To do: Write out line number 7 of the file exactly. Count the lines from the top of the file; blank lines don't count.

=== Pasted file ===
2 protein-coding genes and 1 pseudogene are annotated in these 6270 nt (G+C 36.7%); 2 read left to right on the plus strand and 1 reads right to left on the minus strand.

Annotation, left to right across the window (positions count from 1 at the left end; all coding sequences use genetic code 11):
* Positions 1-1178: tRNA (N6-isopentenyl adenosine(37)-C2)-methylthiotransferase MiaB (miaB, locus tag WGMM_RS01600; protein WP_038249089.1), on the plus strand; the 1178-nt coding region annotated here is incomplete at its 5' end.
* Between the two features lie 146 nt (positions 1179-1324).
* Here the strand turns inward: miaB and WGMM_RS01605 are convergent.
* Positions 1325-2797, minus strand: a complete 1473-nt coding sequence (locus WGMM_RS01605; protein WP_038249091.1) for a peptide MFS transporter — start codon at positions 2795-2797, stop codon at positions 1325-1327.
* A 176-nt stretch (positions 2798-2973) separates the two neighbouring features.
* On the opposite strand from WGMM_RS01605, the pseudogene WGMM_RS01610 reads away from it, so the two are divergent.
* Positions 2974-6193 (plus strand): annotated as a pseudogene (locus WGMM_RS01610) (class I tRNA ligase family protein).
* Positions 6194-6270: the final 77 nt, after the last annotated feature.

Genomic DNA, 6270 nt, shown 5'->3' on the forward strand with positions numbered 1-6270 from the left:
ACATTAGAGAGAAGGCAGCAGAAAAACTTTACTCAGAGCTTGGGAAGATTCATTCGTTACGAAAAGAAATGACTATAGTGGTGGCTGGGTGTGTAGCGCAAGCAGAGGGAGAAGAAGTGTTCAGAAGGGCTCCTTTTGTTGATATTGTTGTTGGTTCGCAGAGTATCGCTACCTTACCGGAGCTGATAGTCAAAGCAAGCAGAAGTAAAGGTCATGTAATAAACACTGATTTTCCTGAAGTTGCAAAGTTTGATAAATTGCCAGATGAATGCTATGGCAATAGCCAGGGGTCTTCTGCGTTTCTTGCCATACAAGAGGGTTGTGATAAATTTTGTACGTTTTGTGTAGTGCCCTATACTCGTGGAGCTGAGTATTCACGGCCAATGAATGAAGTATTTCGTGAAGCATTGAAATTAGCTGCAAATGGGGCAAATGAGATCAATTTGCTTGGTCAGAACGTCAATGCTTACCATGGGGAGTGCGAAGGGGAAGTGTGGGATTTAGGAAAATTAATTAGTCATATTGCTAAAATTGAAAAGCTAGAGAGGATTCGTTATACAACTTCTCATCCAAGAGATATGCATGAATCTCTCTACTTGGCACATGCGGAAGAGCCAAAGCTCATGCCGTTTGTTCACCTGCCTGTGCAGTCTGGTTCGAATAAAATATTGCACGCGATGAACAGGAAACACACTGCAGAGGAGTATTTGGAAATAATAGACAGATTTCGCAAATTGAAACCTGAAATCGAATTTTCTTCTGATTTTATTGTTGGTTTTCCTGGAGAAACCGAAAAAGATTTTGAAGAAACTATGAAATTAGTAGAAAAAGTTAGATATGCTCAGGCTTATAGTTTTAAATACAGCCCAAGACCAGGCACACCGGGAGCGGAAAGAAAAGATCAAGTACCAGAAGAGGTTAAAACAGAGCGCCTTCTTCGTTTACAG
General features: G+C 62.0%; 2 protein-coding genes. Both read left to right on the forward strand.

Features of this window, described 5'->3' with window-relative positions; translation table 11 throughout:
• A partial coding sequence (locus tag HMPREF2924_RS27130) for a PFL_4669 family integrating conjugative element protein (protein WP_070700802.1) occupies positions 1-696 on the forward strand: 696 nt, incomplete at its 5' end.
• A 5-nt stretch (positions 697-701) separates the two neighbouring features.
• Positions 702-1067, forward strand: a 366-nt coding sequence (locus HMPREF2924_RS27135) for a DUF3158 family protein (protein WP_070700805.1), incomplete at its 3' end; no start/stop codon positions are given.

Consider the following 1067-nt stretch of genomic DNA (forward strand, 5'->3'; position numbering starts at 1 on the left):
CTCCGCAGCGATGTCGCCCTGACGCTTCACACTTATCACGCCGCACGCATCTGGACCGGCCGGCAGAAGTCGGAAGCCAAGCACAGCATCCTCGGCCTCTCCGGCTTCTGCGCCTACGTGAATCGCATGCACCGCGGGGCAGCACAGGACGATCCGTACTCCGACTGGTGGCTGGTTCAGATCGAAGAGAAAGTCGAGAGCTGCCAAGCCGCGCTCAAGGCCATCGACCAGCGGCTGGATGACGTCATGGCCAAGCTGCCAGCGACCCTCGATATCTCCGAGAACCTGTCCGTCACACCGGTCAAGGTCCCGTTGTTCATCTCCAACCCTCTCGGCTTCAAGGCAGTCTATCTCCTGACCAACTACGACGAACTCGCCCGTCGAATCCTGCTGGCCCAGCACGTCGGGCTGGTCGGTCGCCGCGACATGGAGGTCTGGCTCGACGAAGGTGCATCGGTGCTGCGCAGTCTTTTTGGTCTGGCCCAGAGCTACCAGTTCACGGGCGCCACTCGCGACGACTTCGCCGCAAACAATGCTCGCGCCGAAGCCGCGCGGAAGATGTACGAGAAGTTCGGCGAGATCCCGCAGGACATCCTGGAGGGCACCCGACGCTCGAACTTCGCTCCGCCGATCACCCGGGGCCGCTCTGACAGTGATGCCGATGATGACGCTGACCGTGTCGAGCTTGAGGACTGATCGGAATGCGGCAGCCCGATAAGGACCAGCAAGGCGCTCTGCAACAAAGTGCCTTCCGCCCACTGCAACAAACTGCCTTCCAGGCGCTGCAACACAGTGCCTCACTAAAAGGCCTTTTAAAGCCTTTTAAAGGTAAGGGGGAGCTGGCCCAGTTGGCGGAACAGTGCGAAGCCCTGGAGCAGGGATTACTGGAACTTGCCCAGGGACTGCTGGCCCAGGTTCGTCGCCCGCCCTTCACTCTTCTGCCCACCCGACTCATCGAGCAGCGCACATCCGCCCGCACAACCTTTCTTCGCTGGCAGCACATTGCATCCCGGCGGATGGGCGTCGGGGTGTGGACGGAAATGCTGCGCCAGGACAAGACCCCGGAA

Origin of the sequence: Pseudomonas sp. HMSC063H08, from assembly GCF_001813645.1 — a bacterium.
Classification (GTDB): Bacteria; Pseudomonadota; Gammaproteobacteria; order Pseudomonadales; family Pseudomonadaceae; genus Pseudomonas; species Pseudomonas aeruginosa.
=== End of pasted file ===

* A 176-nt stretch (positions 2798-2973) separates the two neighbouring features.